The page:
In fact, in the beautiful complex story of Genesis, there was no seduction and no Satan. And she has grounds for making this case by e.g. careful investigation of the underlying Hebrew.
But there's one other textual tradition she doesn't consider that makes a difference in regard to these Genesis texts that are or are not about seduction: the 2nd Century BCE Greek translation of Hebrew Scripture or the Septuagint (from the legend of its origin in the Letter of Aristeas describing the 70 translators working in Alexandria). This textual tradition exists in various forms and recensions in the first and second century CE where it became the means through which first century Jewish writers like Paul and the author of 1 Timothy encountered the Hebrew Bible. A version of Gen 3:13 in the LXX reads, "The serpent tricked me and I ate." The Greek verb behind this translation, "apatao," can be translated "deceive, mislead" and also "seduce." These connotations of the Greek verb "apatao," including seduction, are alive and well in the book of Judith the Greek version of which dates to 100BCE (cf. Judith 10:4; 12:16). None of this contradicts Jerome, Jerome's translation, or his influence but it helps to explain the traction of a reading of Genesis 3:13 as seduction well before he began to work.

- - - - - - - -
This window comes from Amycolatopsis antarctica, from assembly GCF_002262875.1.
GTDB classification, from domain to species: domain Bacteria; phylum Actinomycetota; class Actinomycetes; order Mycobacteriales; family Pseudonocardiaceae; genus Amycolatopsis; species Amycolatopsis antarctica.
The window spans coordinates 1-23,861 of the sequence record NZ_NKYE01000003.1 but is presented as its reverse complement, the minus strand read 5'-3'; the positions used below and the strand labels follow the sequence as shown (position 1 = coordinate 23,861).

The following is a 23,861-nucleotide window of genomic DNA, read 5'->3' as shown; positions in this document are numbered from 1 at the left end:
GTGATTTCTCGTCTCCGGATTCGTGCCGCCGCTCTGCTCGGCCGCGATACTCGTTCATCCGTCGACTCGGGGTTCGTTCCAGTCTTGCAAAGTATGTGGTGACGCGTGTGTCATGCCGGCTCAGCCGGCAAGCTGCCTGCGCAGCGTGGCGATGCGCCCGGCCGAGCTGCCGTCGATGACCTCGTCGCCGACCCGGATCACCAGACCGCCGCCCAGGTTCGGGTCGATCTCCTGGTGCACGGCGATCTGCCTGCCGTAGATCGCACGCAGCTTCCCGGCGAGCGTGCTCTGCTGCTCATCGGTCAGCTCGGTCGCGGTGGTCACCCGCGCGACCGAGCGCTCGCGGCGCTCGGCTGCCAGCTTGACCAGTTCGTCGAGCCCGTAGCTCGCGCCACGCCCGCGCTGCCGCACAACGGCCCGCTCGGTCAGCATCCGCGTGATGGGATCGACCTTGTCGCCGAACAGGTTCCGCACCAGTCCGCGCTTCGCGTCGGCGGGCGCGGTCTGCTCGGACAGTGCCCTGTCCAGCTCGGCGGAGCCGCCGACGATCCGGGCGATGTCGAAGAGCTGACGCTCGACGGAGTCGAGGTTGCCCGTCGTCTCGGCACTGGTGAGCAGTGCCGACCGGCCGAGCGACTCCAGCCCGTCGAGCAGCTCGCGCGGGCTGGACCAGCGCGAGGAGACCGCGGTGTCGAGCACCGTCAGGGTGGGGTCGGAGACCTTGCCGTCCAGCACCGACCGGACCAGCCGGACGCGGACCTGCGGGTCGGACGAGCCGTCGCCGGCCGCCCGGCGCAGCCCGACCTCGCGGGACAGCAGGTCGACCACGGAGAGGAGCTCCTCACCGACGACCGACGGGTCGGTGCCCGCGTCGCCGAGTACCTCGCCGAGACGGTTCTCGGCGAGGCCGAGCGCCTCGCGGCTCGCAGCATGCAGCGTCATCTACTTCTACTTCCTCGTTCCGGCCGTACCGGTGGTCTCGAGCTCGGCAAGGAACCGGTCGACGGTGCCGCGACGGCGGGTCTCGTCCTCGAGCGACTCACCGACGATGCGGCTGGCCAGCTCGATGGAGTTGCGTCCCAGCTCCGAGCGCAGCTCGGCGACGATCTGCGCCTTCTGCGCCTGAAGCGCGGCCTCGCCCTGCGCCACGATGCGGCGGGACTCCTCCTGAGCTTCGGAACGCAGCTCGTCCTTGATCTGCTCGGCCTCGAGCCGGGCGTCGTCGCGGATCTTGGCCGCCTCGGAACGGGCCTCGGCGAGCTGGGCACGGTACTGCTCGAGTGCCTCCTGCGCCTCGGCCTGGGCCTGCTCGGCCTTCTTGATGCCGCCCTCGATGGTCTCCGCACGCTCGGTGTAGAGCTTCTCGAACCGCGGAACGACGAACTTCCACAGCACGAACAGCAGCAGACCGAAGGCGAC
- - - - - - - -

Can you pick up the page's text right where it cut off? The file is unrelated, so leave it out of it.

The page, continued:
Very engaging podcast and conversation with Prof Carol Newsom of Candler School of Theology, Emory University, discussing her work on the Dead Sea Scrolls, research on the Bible and ecology, and development of the self in the Bible and Early Judaism.